Chopart Joint Injuries Cover

Chopart Complex Injuries: Assessment and Treatment


The chopart joint refers to the articulation of the hindfoot and the midfoot. It is characterized by the talonavicular joint and calcaneocuboid joint. The term ‘chopart’ refers to French surgeon Francois Chopart (1743-1795), who performed amputations through this joint in cases of necrosis of the forefoot. [1]Wolf JH. Francois Chopart (1743-1795), inventor of the partial foot amputation at the tarsometatarsal articulation. Orthop Traumatol 12:341–344, 200 The joint primarily allows for inversion and eversion of the foot relative to the ankle.

Image 1. XR and Illustration of the chopart joint anatomy.[2]Image courtesy of, “Transverse Tarsal Joint Injury-Sprain”

Injuries to the Chopart joint, often termed Chopart Complex Injuries (CCI) are rare and poorly described in the literature. The incidence is estimated at about 3.6 per 100,000 person years.[3]Klaue K. Chopart fractures. Injury 35(suppl 2):SB64–SB70, 2004. The average age of a CCI is 37 and about 40% of them are missed or misdiagnosed on initial evaluation.[4]Main BJ, Jowett RL. Injuries of the midtarsal joint. J Bone Joint Surg Br 57:89–97,1975. Similar to lisfranc injuries, CCIs can be thought of as a spectrum of disease from soft tissue injuries to complex fracture-dislocations depending on the etiology. About 10-25% are purely ligamentous, with the rest involving fracture dislocations.


Loosely, there are two major etiologies. High energy mechanisms such as a motor vehicle crash or fall from height can lead to fracture-dislocations. Low energy mechanisms involve a twisting force on a plantarflexed foot. Low energy mechanisms can also lead to avulsion fractures. Crush injuries have also been described and are more likely to have significant neurovascular compromise. Associated conditions include cuboid, calcaneus and navicular fractures. CCIs are often misdiagnosed as lateral ankle sprain due to the high likelihood of spontaneous reduction.

Clinical Evaluation

Patients typically can describe a violent mechanism of injury. They will have pain, swelling and trouble bearing weight. Deformity may be present, especially in the acute setting. Prominent plantar ecchymosis is often present due to the rupture of strong plantar ligaments. There is also tenderness along the chopart joint. There are no well described special tests for CCIs.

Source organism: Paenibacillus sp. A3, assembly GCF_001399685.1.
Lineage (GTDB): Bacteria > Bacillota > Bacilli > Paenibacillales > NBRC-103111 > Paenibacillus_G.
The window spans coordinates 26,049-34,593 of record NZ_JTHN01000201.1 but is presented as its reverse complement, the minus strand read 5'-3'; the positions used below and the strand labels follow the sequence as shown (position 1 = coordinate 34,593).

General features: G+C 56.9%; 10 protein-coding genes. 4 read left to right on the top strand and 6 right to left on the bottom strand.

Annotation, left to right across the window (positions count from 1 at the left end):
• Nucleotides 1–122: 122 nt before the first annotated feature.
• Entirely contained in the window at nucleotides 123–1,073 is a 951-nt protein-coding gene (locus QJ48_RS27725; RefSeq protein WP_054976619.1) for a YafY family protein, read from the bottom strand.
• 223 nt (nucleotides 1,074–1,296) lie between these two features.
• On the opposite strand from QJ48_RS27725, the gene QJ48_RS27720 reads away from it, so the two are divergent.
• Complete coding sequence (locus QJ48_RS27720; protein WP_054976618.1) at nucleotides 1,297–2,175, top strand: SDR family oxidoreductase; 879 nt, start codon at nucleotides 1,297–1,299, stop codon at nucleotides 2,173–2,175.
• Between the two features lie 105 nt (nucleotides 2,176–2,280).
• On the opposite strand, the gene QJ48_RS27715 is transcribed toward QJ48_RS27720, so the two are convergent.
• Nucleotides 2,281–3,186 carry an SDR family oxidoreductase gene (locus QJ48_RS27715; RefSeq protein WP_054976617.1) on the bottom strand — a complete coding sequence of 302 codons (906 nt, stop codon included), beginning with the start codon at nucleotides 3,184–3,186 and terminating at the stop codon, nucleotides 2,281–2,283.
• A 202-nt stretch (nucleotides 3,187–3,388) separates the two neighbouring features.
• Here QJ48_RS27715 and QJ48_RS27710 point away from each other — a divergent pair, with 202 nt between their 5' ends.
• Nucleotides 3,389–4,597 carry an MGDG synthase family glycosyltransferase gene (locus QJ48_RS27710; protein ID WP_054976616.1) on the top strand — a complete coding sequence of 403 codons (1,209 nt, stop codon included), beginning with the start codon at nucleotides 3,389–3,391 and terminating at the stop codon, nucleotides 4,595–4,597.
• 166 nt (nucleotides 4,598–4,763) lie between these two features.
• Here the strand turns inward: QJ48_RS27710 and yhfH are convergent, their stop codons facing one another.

Image 2. Plantar ecchymosis from a chopart joint injury.[5]Sferopoulos, N. K. “Subtalar and Chopart Dislocations in Children and Adolescents.” Journal of Orthopedics and Orthopedic Surgery 1.2 (2020).

Standard radiographs of the foot and ankle are often insufficient to make the diagnosis. The cyma line, a “lazy S-shape” of the talonavicular and calcaneocuboid joints, can be disrupted. CT is useful for evaluating osseous injuries including fractures and dislocations. MRI is more valuable for osseous contusions and evaluating the degree of soft tissue involvement. The Zwipp classification is most commonly used and is based upon the affected ligaments and bones.

Image 3. Chopart complex injury fracture-dislocation.[6]Case courtesy of Dr Amir Rezaee,, rID: 20650


Management depends on the degree of CCI. A conservative approach can be used on isolated ligamentous injuries, bone contusions, extra-articular avulsion fractures and potentially some non-displaced intra-articular injuries. Individuals should be placed in a short leg cast for 6-8 weeks and transition to a lace up ankle brace for another 4-6 weeks. Weight bearing is typically toe touch initially which can be progressed at around 6-8 weeks. Physical therapy begins when the patient comes out of the cast. Surgical indications include displaced intra-articular fractures, dislocations, intra-articular impaction fractures and other complex injury patterns.

Additional Considerations

There are no clear rehabilitation or return to play guidelines for athletes. The prognosis is not well described in the literature. One study by Van Drop et al found that a delayed diagnosis did not lead to worse outcomes among 9 patients.[7]Van Dorp KB, De Vries MR, Van Der Elst M et al (2010) Chopart joint injury: a study of outcome and morbidity. J Foot Ankle Surg Off Publ Am Coll Foot Ankle Surg 49:541–545 Post traumatic pes planus is described in some cases. Other sequelae likely includes post traumatic OA, chronic pain and inability to return to sport
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